Mr. Daisy's Gift


By the time Daisy reached 14 I had been smoking for 45 years and
trying to quit for 5. I had tried everything and every product but had failed
each time after only a few hours. I believe part of the reason for failure
was that deep down inside I really didn't want to quit. Now the habit had
been taking it's toll. I was short of breath all the time and had
developed a chronic cough and wheeze. Mornings were terrible.
Withdrawal impossible. I knew I was in trouble.
I couldn't quit.


January 3, 2008

Daisy passed at 14 from old age and, they believed, kidney failure.
He was more than an elderly gentleman! On this day I went downstairs
as always to look for him and bring him his breakfast. Since
developing cataracts at 9 he spent a lot of time downstairs in his
comfortable bed by the sunny window.
But he wasn't 9 and he wasn't in his bed.

I went to the utility room where his water and hay were kept.
He was there but not enjoying fresh hay or cool water. He was
lying on the floor unable to get up and had soiled himself.
Panic hit. Daisy had never been seriously ill.
His vet visits were "well bunny checkups" and nail trims.
And soiling himself! I was horrified!
Scooping him up in a towel I went upstairs and
called our vet. It was 9:30 a.m.

The receptionist informed me that Dr. Cate wouldn't be in until 1:30.
She asked if I wanted her to call the doctor to come in early.
I told her I would wait and bring him in then.
I knew at his age what was going to
happen when I brought him in.
He showed no signs of discomfort... just very weak.
I honestly hoped he would pass at home with me holding him.
He didn't and later Dr. Cate said she didn't think he would.

At 1 p.m. I transferred Daisy to his carrier with a clean towel.
Attempts to clean him had passed in vain as I held him and talked to him.
Nothing seemed more important than talking to him.
Our good-night words I said over and over.
"Do you know how much I love you? Do you know?"
I'd hoped he did know and I think he did.

Arriving at the vet's we were ushered into one of the small rooms.
I held him as we waited for Dr. Cate. In minutes she entered the room.
Looking at Daisy as I held him she said:
"He has led the most dignified life. Let's keep it that way."
In other words, no needles and blood tests, no painful intervention
in nature finally taking it's course.
I nodded and she left the room reappearing minutes later.
I don't know who handled her other patients as she sat down in the chair across
from Daisy and I and I was so grateful! Grateful for the kindness shown
to myself and Mr. Daisy who the clinic had dubbed their "Grand Old Man".
Kindness on what would be our last visit.

Dr. Cate and I relived all of Daisy's antics and there were many!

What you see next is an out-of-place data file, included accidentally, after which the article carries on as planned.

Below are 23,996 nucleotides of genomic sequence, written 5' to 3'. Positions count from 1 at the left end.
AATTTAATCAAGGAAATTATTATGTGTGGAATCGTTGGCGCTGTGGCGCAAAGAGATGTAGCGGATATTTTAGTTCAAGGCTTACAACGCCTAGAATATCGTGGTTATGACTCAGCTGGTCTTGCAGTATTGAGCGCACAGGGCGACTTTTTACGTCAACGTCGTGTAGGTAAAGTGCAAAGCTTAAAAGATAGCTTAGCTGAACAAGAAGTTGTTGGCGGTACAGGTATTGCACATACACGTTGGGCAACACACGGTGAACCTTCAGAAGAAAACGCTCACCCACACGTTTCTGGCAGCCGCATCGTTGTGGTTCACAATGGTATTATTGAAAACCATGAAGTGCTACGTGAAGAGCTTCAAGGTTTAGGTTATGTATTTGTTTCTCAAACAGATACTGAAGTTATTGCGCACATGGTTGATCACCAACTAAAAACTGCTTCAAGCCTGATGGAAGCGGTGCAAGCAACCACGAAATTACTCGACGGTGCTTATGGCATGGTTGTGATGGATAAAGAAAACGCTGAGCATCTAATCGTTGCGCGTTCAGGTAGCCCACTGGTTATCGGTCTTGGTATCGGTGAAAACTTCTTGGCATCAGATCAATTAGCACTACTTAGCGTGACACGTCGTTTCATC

Everything from chasing a pet sitter into a nearby chair...
to not moving from a place he was sitting even
when the vacuum gave him a nudge after he had been
asked to move several times!
Daisy never bit anyone in all of his years
but he had this air about himself!
Respect! And he got it.

Daisy passed at 3:10 that afternoon.
My little boy was not going home with me this time.
I knew that before I came but
often the heart does not accept the reality.
At least not right away.
I almost expected to look and see him
in his carrier, anxious to get home...
but of course, I didn't.

On the way home I stopped for the usual 2 cartons of cigarettes.
By now I was smoking well over a carton a week.
Usually over 2 packs a day.

But then an odd thing happened before I went into the store.
Or at least I thought so at the time.

Still seated in my car my mind went back
to the week before Christmas.
Just a little over a week ago.
In his elderly years Daisy was not much into grooming.
However, I was into it for him.
For one thing he had developed two bald spots on the bottom of his feet.
Though small they needed cleaning and care every night.
No one knew why they were there
but they were there and needed attention.

So our new nightly routine was putting a very disgruntled Mr. Daisy
onto a towel on the washer, cleaning his feet with cotton balls
and sitting in a rocking chair while the meds dried.

And now, I thought of this one particular time...

I had tried to quit smoking again and had failed.
I decided that this would be the last time.

As I put Daisy on the washer to begin caring
for his feet, I started crying.
I buried my face in his coat and cried.
"Daisy, I'm going to die. I can't breathe and I can't quit.
I don't know what to do. I wish you could help me.
But no one can because I can't help myself."
Finally realizing I had a poor rabbit waiting to be
groomed and get down I went back to the task at hand.
When I raised my head I saw that he had one ear up as if
he were listening. But he did that a lot. He wasn't listening.

And I thought of this time as I went
into the store to purchase the cigarettes.

Arriving home I put the carrier down and went
into the utility room and began to clean.
It felt good to be doing something for him.

January 10, 2008

The week passed slowly and the following Thursday I
sat down at the kitchen table and looked at the clock.
It was 3:10. He has been gone a week I thought.
I had lit a cigarette but then quickly put it out.

It was the last I would ever smoke.




Mr. Daisy photo link
"Daisy's Gift Given"